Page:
In 1914 when the kindly hand of amateurdom was first extended to me, I was as close to the state of vegetation as any animal well can be – perhaps I might best have been compared to the lowly potato in its secluded and subterranean quiescence. With the advent of the United I obtained a renewed will to live; a renewed sense of existence as other than a superfluous weight; and found a sphere in which I could feel that my efforts were not wholly futile. For the first time I could imagine that my clumsy gropings after art were a little more than faint cries lost in the unlistening void.

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What Amateur Journalism has brought me is a circle of persons among whom I am not altogether an alien – persons who possess scholastic leanings, yet who are not as a body so arrogant with achievement that a struggler is frowned upon. In daily life one meets a few of these – one’s accidental friends are mostly either frankly unliterary or hopelessly “arrived” and academic. The more completely one is absorbed in his aspirations, the more one needs a circle of intellectual kin; so that amateurdom has an unique and perpetual function to fulfill.

Today, whatever genuine friends I have are amateur journalists, sympathetic scholars, and writers I should never have known but for the United Amateur Press Association. They alone have furnished me with the incentive to explore broader and newer fields of thought, to ascertain what particular labours are best suited to me, and to give to my writings the care and finish demanded of all work destined for perusal by others than the author.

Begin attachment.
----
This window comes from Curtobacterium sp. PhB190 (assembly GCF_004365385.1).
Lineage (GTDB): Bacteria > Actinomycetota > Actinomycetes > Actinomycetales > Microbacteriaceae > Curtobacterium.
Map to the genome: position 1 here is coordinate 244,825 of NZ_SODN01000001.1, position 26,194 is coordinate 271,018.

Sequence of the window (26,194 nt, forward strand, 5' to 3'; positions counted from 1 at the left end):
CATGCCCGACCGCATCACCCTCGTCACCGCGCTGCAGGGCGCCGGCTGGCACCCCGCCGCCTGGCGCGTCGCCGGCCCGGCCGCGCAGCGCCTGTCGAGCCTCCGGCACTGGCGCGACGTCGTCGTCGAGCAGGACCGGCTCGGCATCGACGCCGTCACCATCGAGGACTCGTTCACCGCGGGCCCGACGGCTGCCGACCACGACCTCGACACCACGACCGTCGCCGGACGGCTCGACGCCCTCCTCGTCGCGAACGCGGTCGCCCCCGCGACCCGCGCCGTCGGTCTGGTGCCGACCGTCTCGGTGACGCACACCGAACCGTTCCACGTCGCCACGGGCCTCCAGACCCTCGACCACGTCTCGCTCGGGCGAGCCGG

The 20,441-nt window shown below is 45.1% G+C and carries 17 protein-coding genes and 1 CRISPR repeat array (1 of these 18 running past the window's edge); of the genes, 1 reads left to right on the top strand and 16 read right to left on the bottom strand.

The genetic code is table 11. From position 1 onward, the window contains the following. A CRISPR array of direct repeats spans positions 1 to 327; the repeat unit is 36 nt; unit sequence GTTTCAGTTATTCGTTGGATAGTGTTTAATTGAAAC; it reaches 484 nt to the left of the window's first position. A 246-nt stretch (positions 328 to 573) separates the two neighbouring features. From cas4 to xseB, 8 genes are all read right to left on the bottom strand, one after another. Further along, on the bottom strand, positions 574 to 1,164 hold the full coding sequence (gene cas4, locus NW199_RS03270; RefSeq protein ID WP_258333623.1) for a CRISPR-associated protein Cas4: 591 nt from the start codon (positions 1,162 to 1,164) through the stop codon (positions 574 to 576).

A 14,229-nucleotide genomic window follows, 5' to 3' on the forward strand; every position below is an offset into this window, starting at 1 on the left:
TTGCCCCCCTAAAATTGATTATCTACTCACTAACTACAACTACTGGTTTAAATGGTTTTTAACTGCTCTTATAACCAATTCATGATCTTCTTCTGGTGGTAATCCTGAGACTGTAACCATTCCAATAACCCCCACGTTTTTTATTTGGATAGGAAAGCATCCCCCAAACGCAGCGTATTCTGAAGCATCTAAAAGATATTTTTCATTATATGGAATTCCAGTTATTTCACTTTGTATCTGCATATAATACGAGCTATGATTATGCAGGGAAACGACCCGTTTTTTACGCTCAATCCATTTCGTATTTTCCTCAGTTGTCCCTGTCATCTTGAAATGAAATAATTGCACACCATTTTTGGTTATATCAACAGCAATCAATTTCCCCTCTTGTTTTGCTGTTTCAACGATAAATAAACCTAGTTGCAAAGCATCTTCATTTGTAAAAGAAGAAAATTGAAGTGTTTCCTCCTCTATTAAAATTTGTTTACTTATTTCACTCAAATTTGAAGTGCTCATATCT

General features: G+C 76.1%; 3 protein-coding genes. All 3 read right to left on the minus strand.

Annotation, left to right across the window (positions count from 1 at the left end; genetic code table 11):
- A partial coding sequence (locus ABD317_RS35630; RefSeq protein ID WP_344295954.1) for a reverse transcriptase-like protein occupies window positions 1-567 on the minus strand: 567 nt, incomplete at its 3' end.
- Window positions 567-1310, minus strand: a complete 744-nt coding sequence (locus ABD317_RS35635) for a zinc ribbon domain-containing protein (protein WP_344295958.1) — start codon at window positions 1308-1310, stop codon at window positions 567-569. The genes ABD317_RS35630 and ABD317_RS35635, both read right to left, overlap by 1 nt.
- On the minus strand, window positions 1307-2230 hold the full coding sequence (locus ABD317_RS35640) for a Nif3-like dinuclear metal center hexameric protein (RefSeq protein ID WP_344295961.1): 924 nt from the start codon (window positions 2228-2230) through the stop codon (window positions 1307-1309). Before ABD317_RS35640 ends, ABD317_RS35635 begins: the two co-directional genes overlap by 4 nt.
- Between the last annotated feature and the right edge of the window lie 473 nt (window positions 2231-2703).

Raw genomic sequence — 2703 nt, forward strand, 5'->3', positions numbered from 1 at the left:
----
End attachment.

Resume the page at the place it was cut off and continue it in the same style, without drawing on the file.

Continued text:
After all, these remarks form a confession rather than a statement, for they are the record of a most unequal exchange whereby I am the gainer. What I have given Amateur Journalism is regrettably little; what Amateur Journalism has given me is – life itself.

Editor’s note: – This article, dated February 21, 1921, and read before the Boston Conference of Amateur Journalists, was found among ex-President Lovecraft’s manuscripts after he died in March 1937. It is illuminating of his personality, a forecast of his brilliant career in the amateur press associations and professional. It is a fine testimonial to Amateur Journalism. – From Boys’ Herald, August 1937

(Reprinted from The Fossil, as our friend J. Ed Newman suggested it warranted wider circulation)

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The American Scribe Jr. is published as circumstances dictate and time permits for the hobby of amateur journalism by Russell L. Paxton, Salem, VA 24153 U.S.A.